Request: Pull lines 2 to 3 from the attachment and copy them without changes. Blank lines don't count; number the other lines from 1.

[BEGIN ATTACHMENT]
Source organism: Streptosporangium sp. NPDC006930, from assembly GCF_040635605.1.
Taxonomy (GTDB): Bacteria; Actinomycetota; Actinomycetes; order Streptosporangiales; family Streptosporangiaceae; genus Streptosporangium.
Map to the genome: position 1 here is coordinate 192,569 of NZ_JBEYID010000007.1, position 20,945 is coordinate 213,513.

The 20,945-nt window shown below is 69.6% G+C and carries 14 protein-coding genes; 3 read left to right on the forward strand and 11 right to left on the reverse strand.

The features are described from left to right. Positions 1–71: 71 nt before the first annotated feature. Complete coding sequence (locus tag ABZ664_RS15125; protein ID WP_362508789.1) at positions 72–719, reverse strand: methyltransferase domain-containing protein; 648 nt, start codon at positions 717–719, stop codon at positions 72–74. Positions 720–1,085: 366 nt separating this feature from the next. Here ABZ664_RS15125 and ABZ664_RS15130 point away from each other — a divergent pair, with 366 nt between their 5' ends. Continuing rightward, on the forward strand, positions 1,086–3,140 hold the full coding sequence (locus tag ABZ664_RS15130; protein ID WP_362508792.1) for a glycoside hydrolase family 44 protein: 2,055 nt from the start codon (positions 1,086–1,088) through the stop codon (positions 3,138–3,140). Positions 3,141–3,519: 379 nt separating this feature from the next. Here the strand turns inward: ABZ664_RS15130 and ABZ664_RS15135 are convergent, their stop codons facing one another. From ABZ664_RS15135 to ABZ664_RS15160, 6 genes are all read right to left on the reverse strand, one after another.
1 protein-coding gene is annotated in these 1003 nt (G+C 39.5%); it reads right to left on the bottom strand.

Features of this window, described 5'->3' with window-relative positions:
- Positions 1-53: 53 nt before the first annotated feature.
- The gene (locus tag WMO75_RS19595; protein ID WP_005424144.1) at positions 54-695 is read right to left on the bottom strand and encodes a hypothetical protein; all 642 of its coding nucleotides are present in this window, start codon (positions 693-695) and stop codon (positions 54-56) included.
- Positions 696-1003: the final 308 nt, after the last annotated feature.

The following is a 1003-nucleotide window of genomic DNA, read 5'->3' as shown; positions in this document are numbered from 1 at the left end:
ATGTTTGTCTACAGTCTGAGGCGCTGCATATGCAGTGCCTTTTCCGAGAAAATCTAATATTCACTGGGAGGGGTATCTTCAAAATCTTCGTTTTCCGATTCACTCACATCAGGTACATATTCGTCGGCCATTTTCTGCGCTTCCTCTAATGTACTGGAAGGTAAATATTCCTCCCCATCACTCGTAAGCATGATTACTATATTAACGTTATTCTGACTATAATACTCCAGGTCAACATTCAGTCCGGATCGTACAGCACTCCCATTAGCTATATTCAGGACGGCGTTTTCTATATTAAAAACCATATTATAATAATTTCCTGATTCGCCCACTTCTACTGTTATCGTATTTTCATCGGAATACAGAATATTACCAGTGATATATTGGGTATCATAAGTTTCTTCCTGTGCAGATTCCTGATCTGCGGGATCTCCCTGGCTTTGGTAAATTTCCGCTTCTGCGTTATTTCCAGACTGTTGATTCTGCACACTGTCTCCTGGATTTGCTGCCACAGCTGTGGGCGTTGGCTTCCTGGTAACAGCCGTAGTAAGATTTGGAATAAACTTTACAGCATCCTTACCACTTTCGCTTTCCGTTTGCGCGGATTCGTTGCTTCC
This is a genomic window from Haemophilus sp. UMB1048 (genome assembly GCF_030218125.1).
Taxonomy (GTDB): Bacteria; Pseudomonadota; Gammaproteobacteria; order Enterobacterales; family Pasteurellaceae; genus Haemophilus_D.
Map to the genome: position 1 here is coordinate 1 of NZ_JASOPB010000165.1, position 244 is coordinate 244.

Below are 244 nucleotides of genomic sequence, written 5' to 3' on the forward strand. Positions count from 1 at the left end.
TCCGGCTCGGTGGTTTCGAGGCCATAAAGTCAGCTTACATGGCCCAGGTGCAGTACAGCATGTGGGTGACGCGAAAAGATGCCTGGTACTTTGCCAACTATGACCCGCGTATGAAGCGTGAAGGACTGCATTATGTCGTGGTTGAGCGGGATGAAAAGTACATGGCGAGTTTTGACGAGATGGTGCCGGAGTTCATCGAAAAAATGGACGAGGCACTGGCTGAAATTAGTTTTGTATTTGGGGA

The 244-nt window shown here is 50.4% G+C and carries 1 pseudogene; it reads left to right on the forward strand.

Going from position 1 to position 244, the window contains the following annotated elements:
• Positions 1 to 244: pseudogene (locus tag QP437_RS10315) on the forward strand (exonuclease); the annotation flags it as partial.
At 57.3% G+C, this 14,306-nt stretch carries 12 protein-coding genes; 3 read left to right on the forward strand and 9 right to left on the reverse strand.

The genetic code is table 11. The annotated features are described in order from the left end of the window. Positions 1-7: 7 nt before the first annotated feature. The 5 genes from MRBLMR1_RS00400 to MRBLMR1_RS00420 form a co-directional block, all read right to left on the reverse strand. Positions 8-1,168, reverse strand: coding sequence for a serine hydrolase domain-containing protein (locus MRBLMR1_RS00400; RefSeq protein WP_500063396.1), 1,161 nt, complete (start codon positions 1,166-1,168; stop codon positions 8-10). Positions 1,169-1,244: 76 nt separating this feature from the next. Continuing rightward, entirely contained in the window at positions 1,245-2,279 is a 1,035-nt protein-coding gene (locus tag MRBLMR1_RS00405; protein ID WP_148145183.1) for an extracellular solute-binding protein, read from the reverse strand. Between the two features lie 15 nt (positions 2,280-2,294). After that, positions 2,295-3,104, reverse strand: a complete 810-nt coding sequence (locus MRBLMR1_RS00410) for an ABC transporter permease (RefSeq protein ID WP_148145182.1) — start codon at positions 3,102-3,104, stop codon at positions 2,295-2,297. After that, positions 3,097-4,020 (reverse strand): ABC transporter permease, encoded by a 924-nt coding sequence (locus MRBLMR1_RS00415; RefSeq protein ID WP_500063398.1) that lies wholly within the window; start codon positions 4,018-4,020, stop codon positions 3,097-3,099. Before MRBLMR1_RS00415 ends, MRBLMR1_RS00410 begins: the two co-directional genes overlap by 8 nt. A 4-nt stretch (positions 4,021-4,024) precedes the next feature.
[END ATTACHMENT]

Taxonomy (GTDB): Bacteria; Actinomycetota; Actinomycetes; order Streptosporangiales; family Streptosporangiaceae; genus Streptosporangium.
Map to the genome: position 1 here is coordinate 192,569 of NZ_JBEYID010000007.1, position 20,945 is coordinate 213,513.